With tourism increasing in remote regions, it is important to be able to estimate potential environmental impacts from the tourists in order to plan and manage natural areas. This study combines measures of ecological sensitivity with data from publicly available geotagged photographs posted on the social media site Flickr to assess the vulnerability of the locations frequented by foreign tourists in the Westfjords region of Iceland between 2014 and 2016. The results suggest that tourists cluster primarily around six hotspots that represented some of the major known tourist destinations of the region. Although tourists generally frequented areas with lower ecological sensitivity and rarely went far beyond the main roads, one of the hotspots was in an area of higher ecological sensitivity. Further, tourists also appeared to have higher intensity stays when they entered areas of higher ecological sensitivity. Overall, these findings highlight the usefulness of combining data from social media in assessing potential environmental impacts of tourism. However, natural resource managers should be aware of limitations in the use of such data.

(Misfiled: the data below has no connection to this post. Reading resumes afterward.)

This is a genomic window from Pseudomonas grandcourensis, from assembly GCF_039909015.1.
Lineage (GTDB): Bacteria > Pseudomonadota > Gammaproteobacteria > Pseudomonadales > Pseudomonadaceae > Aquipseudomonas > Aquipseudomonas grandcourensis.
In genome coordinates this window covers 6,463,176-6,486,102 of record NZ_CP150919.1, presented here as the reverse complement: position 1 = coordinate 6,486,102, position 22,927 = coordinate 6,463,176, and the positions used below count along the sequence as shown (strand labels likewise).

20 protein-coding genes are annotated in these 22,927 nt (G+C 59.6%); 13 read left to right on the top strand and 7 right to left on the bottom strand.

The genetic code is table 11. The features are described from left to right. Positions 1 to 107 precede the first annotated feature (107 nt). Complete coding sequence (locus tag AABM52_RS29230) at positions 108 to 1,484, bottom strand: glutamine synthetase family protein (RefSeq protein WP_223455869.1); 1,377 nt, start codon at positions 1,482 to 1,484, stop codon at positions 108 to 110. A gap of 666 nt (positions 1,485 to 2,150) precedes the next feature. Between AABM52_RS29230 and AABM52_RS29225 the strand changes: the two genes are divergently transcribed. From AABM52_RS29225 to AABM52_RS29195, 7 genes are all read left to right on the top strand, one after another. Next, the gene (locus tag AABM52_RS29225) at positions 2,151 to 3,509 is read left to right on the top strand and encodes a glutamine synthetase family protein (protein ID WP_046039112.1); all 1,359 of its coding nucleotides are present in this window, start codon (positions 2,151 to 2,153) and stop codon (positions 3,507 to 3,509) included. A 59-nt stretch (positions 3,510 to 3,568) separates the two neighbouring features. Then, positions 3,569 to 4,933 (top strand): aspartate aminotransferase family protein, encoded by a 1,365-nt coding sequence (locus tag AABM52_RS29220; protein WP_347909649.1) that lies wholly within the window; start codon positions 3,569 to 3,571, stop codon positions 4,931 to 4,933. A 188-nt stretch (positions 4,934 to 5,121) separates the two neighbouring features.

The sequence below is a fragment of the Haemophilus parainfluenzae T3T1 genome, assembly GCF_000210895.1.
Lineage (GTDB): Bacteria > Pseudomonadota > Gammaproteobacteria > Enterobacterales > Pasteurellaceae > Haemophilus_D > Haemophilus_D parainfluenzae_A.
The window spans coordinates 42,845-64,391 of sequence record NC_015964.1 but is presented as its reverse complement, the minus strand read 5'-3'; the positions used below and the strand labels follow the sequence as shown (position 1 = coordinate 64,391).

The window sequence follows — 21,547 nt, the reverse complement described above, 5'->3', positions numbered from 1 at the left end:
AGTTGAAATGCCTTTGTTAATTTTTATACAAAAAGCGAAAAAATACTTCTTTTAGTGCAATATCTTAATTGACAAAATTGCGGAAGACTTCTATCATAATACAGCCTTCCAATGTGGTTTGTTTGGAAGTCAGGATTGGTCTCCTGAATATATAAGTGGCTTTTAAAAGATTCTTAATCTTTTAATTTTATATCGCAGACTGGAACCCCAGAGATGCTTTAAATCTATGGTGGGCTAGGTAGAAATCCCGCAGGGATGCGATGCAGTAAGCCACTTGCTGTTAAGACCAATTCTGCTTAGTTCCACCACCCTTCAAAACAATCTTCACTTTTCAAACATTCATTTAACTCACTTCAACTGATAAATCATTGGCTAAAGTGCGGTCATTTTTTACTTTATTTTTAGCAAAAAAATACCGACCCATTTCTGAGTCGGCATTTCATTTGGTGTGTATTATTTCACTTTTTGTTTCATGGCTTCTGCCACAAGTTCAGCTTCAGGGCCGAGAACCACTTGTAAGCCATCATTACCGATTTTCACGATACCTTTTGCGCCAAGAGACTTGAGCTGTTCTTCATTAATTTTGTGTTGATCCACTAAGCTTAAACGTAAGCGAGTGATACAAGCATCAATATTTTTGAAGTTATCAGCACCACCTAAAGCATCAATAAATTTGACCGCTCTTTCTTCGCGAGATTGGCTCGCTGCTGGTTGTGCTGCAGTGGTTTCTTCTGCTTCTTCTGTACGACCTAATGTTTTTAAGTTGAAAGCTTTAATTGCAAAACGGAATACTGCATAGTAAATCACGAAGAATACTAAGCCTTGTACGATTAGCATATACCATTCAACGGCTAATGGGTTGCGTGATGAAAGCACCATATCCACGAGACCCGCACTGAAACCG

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The author thanks Dr. Peter Weiss, Pernilla Rein, and the staff at Háskólasetrið Vestfjarða for their assistance with this project, Astrid Fehling for help with the GIS project, Þórir Örn Guðmundsson for help with the itineraries, and Ólafur Arnalds and Sigmundur Helgi Brink for the GIS data on soils. He also thanks A. Fehling, S. Sugiyama, and S. Steinert-Borella, and two anonymous reviewers for their helpful comments on previous drafts. Any remaining errors are his own.
The study was supported by funding from the Swiss National Science Foundation (IZK0Z2_171645) and from Franklin University Switzerland’s Faculty Development Funds.
Conflict of interest
The authors declare that they have no conflict of interest.
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Hale, B.W. Mapping Potential Environmental Impacts from Tourists Using Data from Social Media: A Case Study in the Westfjords of Iceland. Environmental Management 62, 446–457 (2018). https://doi.org/10.1007/s00267-018-1056-z
- Social media
- Ecological sensitivity